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Effects of physical exercise on health-related quality of life and blood lipids in perimenopausal women: a randomized placebo-controlled trial

Zhang, Jing MD1; Chen, Guiping BM1; Lu, Weiwei BM2; Yan, Xiaoyan PhD3; Zhu, Sainan MS4; Dai, Yue BM2; Xi, Sisi MD1; Yao, Chen MS3,4; Bai, Wenpei MD1

doi: 10.1097/GME.0000000000000264
Original Articles

Objective This study aims to evaluate the treatment effects of physical exercise on menopausal symptoms in middle-aged female medical staff experiencing perimenopausal syndrome.

Methods A total of 157 female medical staff aged 40 to 55 years and with a Kupperman index score of 15 points or higher were randomized 1:1 into an intervention group (n = 78) or a control group (n = 79). Women in the intervention group were asked to perform aerobic physical exercise (walking with strides) three times a week or more, whereas those in the control group continued as normal. Measurements were taken at baseline and on weeks 4, 8, and 12, with total Kupperman index score, scores on individual elements of the scale, weight, and waist circumference recorded. In addition, fasting blood glucose, triglycerides, total cholesterol, high-density lipoprotein cholesterol, and low-density lipoprotein cholesterol were recorded at baseline and on week 12. The effects of physical exercise therapy on perimenopausal syndrome were evaluated by comparing changes in these parameters between the control group and the intervention group.

Results Fifty-four and 57 women completed all three follow-ups in the intervention and control groups, respectively. On week 12, the mean (SD) change in total Kupperman index score (−9.23 [6.23]) from baseline to week 12; the mean (SD) changes in individual scores for paresthesia (−1.08 [1.51]), insomnia (−1.00 [1.46]), irritability (−1.00 [1.34]), joint or muscle pain (−0.75 [0.74]), fatigue (−0.56 [0.75]), headache (−0.54 [0.75]), formication (−0.38 [0.66]), and sexual life (−0.62 [1.71]); and the mean (SD) changes in total cholesterol (−0.76 [0.63] mmol/L) and triglycerides (−0.20 [0.50] mmol/L) were significantly higher in the intervention group than in the control group (P < 0.05). In the intervention group, total Kupperman index score, weight, body mass index, waist circumference, triglycerides, and total cholesterol were significantly lower on week 12 compared with baseline (P < 0.05).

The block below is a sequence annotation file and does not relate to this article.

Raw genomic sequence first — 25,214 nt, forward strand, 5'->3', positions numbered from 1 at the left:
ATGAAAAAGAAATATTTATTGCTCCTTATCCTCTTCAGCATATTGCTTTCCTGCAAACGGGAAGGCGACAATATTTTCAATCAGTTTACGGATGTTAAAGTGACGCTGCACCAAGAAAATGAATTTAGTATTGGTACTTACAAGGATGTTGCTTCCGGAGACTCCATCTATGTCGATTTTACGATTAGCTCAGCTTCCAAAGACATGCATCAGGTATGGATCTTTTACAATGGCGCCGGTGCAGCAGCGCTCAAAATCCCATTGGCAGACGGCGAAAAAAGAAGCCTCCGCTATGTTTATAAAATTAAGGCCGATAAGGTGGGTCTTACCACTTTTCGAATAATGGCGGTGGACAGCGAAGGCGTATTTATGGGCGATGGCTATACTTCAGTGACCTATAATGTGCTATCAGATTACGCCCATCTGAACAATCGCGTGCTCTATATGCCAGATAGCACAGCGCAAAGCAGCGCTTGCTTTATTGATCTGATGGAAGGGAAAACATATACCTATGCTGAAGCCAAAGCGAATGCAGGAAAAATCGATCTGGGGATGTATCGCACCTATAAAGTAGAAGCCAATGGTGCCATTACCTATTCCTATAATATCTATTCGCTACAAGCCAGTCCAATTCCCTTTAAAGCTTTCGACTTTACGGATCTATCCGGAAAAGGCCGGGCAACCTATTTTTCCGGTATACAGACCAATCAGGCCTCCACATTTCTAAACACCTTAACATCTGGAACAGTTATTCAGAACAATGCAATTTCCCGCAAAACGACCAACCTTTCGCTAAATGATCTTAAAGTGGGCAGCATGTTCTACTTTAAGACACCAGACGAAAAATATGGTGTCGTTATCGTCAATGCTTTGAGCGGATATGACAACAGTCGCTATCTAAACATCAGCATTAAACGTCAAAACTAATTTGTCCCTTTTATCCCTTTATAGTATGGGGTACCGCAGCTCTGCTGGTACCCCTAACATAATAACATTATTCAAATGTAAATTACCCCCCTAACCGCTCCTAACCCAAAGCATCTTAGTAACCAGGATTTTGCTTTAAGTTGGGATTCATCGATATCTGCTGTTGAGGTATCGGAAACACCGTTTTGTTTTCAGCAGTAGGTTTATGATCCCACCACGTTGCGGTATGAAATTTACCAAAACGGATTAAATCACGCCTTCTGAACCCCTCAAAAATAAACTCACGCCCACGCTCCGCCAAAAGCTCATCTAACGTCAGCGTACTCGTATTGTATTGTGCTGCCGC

Conclusions Physical exercise can substantially reduce menopausal symptoms and improve blood lipid status and body weight.

From the 1Department of Gynecology, The First Hospital of Peking University, Beijing, China; 2The Union of The First Hospital of Peking University, Beijing, China; 3The Peking University Clinical Research Institute, Beijing, China; and 4Department of Medical Statistics, The First Hospital of Peking University, Beijing, China.

Received December 14, 2013; revised and accepted March 25, 2014.

Funding/support: This research was funded by the Chinese Capital Medical Development Research Foundation (project no. 2009-2020).

Financial disclosure/conflicts of interest: None reported.

Address correspondence to: Chen Yao, MS, 38 Xueyuan Street, Haidian District, Beijing, China. E-mail:

Address reprint requests to: Wenpei Bai, MD, 1 Xi’anmen Street, Western District, Beijing, China. E-mail:

© 2014 by The North American Menopause Society.